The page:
Music as Therapy
We all know the feelings and memories that different songs evoke – a song that harkens to our first love, reminds us of happy times in our childhood, that our parents use to play in the early evenings, that we used to sing with our friends.
Our loved ones have these same memories tucked away, too. And there is some evidence that these memories are easier for them to retrieve than names or faces. Current research indicates that the areas of the brain that store musical memories are relatively unaffected by Alzheimer’s, dementia, and Parkinson’s. Even playing an instrument is tucked away in a part of the brain that can remain untouched by their ailment. Some studies have reported that listening to music can even bridge the gap for a recall of specific memories.
In non-demented Parkinson’s disease, music can lead to more fluid motor flow, such as dancing. The emotional experience of listening to music can increase the release of dopamine, which is a brain
chemical lacking in those with Parkinson’s disease. Unfortunately, this improvement stops the moment the music does. For dementia patients, the benefit of music can improve mood, behavior, and cognitive function far beyond when the music stops.
Healthy adults who are learning to play an instrument show improved performance on some cognitive tests. While playing music, multiple areas of the brain are activated and, in the long run, this can help
reconnect the two sides of the brain. Perhaps it is never too early for all of us to start using music to help prevent cognitive decline.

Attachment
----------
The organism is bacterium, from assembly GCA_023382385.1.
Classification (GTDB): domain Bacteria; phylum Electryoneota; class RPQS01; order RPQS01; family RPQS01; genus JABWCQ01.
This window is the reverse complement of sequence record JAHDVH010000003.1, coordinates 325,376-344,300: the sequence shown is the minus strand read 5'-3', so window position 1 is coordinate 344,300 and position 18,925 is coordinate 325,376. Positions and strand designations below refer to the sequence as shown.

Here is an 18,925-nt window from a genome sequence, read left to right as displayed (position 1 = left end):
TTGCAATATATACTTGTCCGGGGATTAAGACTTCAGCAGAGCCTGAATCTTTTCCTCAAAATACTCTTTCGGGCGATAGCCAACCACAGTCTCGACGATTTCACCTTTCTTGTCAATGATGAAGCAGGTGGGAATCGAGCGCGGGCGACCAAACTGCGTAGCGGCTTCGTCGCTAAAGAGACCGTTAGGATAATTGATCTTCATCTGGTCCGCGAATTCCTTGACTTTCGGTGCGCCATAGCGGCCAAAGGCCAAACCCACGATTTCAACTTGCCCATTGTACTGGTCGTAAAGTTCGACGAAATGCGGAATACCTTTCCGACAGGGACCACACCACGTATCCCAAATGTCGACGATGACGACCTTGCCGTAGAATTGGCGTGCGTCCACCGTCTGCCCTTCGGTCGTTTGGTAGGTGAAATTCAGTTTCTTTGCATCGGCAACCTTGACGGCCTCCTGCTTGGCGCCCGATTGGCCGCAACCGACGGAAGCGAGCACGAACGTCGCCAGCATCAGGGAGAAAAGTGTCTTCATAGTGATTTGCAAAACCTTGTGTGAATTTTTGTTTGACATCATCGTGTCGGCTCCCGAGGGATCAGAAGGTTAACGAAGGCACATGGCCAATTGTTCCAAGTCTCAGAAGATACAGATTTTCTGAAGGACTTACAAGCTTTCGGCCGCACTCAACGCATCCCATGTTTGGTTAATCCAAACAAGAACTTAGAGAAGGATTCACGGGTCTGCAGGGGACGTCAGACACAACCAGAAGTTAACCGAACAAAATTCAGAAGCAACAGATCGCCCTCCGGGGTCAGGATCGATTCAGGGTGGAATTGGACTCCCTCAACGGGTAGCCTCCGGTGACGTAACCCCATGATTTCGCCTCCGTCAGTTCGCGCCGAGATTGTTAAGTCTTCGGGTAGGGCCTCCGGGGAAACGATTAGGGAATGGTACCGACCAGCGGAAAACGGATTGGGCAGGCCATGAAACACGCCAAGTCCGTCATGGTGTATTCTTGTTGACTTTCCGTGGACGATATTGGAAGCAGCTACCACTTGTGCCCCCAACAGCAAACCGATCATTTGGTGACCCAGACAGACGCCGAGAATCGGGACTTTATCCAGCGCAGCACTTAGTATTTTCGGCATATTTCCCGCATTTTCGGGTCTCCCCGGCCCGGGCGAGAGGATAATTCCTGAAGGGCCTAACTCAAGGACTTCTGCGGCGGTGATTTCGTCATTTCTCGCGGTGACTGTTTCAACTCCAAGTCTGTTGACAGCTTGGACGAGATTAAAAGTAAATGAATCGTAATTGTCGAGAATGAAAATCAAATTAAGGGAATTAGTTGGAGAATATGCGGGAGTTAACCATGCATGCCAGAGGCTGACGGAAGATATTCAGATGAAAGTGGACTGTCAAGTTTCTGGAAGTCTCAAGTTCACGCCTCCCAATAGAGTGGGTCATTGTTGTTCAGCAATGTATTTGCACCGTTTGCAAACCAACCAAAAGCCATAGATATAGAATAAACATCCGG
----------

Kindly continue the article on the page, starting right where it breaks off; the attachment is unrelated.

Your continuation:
Source: National Institute of Health and American Psychiatric Association
What You Can Do at Home
While specific goals should be guided by a licensed Music Therapist, there is certainly a benefit to providing your loved one a musical outlet. Consider creating playlists they can use to sing along or tap their feet. If they used to play a musical instrument, perhaps giving them access will spark old memories. Combining songs with daily routine makes necessary activities like eating and washing easier. The practice develops a rhythm that helps recall memory of that activity, empowering someone whose body and mind needs all the help it can get.
Listen to the music with your senior, especially at first. Look for clues in their facial gestures and body language to gauge the effect the song is having on their mood. Music can be stimulating or soothing. It can conjure a range of emotions from elation and joy to melancholy and irritation. Music can turn a bad mood around, trigger lost memories, and ground people to the present moment. If you feel a song or playlist is having an adverse effect, remove it from the playlist.
As you’re considering adding music to help a loved one who has Alzheimer’s disease, consider these tips:
Think about their preferences. Ask them directly or gauge their reactions to a range of music. Involve family and friends by asking them to suggest songs or make playlists.
Set the mood. To calm your loved one during mealtime, sundown, or a morning hygiene routine, play music or sing a song that’s soothing. To boost your loved one’s mood or help them get moving, use more upbeat music.
Sing along. Singing along to music together can boost the mood and enhance your relationship.
Avoid overstimulation. When playing music, eliminate competing noises. Turn off the TV. Shut the door. Opt for music that isn’t interrupted by commercials, which can cause confusion.
Encourage movement. Help your loved one to clap along or tap his or her feet to the beat. If possible, consider dancing with your loved one.
Pay attention to your loved one’s response. If your loved one seems to enjoy particular songs, play them often. If your loved one reacts negatively to a song or type of music, choose something else.
Source: A Place for Mom, Mayo Clinic, and Dementia Care Central